How to Build a MapR "Super Sandbox" with Hadoop & Spark + Drill

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How to Build a MapR "Super Sandbox" with Hadoop & Spark + Drill

In this blog post, I’ll describe how to install Apache Drill on the MapR Sandbox for Hadoop, resulting in a "super" sandbox environment that essentially provides the best of both worlds—a fully-functional, single-node MapR/Hadoop/Spark deployment with Apache Drill.

MapR currently offers two separate types of Sandbox VMs:

Note that the Apache Drill Sandbox VM download is approximately half the size of the Hadoop Sandbox; this is because it does not contain some of the ecosystem components that are pre-installed on the Hadoop Sandbox, such as Apache Spark, Hue, Oozie, and Pig. The Hadoop Sandbox, on the other hand, basically has everything pre-installed except Apache Drill.

There are two things to note before getting started:

  • You should already have installed the MapR 5.1 Sandbox for Hadoop on your environment. If not, please do that first before proceeding with these instructions. Note that any virtualization environment (VMware, VirtualBox, etc.) should work fine.
  • My instructions assume that you are connected to the MapR Sandbox via ssh as user mapr (the default password for that user is mapr).

Instructions for Building a MapR Super Sandbox

  • Once you've ssh'd into your Sandbox as mapr, you'll need to change to root:
    # su -
    Password: mapr
  • Now, check to make sure that Drill hasn't already been installed: # yum list installed | grep drill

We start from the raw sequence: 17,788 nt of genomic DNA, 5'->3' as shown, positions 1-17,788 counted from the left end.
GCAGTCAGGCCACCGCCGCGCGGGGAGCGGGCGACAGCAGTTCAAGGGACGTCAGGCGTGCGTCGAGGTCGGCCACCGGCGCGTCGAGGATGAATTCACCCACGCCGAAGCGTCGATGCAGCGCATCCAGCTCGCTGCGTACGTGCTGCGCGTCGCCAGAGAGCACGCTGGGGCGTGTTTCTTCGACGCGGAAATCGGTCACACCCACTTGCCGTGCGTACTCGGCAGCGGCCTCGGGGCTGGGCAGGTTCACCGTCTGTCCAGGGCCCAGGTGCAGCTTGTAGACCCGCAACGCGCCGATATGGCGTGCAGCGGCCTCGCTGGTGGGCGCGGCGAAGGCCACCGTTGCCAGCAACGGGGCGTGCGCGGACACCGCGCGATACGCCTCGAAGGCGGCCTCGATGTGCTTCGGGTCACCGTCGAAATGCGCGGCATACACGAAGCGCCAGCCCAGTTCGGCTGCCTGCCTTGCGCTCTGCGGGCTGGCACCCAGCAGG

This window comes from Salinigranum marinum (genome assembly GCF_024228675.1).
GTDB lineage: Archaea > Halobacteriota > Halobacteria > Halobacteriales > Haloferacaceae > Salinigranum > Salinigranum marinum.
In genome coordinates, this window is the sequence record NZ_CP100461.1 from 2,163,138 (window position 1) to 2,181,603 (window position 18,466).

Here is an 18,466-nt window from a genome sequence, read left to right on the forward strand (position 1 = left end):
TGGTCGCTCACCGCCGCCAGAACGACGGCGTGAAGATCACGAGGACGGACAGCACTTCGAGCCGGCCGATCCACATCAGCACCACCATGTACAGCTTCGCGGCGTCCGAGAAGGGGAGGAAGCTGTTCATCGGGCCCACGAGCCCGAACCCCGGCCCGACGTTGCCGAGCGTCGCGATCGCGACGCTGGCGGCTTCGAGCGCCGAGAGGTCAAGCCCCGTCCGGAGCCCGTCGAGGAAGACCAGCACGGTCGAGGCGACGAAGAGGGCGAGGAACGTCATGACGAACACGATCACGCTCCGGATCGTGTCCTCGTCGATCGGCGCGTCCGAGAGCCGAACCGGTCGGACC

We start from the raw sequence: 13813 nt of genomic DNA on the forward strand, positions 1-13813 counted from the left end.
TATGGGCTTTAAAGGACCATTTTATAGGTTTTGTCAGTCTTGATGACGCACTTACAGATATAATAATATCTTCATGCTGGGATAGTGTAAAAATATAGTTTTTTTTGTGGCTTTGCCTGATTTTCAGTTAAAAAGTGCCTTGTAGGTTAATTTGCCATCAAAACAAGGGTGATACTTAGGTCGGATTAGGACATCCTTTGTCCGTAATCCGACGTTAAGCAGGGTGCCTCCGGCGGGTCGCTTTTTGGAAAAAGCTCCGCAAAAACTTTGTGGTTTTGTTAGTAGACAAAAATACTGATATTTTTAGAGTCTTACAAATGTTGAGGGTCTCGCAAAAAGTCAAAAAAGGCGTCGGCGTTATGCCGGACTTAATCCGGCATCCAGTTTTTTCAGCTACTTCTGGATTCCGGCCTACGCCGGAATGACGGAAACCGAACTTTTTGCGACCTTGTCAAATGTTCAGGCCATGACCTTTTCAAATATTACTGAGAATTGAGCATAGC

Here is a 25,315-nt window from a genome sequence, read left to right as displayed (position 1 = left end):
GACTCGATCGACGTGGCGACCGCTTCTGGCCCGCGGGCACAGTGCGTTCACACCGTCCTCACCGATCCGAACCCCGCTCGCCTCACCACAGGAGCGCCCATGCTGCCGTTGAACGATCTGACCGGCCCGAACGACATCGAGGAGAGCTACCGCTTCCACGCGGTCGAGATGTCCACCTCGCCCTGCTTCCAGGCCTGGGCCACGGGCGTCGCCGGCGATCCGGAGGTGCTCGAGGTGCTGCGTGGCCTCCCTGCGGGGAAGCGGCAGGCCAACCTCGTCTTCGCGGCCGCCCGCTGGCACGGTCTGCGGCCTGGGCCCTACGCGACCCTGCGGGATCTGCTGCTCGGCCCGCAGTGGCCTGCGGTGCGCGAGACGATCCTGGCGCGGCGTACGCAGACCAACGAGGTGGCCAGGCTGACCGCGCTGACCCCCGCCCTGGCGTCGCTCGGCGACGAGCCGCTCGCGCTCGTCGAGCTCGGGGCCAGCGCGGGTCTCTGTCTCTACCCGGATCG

The above command shouldn't return anything, thus indicating that Drill hasn't yet been installed.
  • Next, check the free space available using the df -h command, like so:

    # df -h
    Filesystem                         Size  Used Avail Use% Mounted on
    /dev/mapper/vg_maprdemo-lv_root    8.4G  8.0G     0 100%  /
    tmpfs                              2.9G     0  2.9G   0%  /dev/shm
    /dev/sda1                          477M   41M  411M  10%  /boot
    localhost:/mapr                    100G     0  100G   0%  /mapr
    localhost:/mapr/  15G  5.2G  9.8G  35%  /user

The highlighted area above shows the root volume on my MapR Sandbox. It's full, so I can't install anything else. If you see the same thing on your Sandbox, you'll need to extend the storage space of this volume. Please complete the steps listed in “How To Extend The MapR Sandbox VM's Storage Space” before proceeding with the instructions below. You'll probably want to have at least 2-3GB of available space on the root volume for a successful installation.

  • Now that the checks are done, the installation process can begin. First, stop the cluster:

    # service mapr-warden stop
    # service mapr-zookeeper stop 
  • Then, install the Apache Drill package: # yum install mapr-drill

  • Now run to update the node configuration: # /opt/mapr/server/ -R

Note that the -R option causes the CLDB and ZooKeeper credentials to be read from mapr-clusters.conf andwarden.conf (respectively).

  • Validate consistency between hosts, cluster config, and Drill config files for cluster name and domain:

    # cat /etc/hosts         localhost.localdomain localhost   maprdemo
    # cat /opt/mapr/conf/mapr-clusters.conf secure=false maprdemo:7222
    # cat /opt/mapr/drill/drill-1.6.0/conf/drill-override.conf  << Note the version # here
    drill.exec: {
      cluster-id: "demo_mapr_com-drillbits",
      zk.connect: "maprdemo:5181"
  • Re-start the cluster:

    # service mapr-warden start
    # service mapr-zookeeper start

You should now be able to access the Apache Drill Web Console using your host system's browser on port 8047:


For example, your URL might look something like this:


In this blog post, you learned how to install Apache Drill on the MapR Sandbox for Hadoop, resulting in a “Super Sandbox” that is a fully-functional, single-node MapR/Hadoop deployment with Apache Drill.

If you’d like to take a deeper dive into Apache Drill, take a look at these resources.

If you have any questions about how to build a MapR “Super Sandbox,” please post them in the comments section below.

This blog post was published July 08, 2016.

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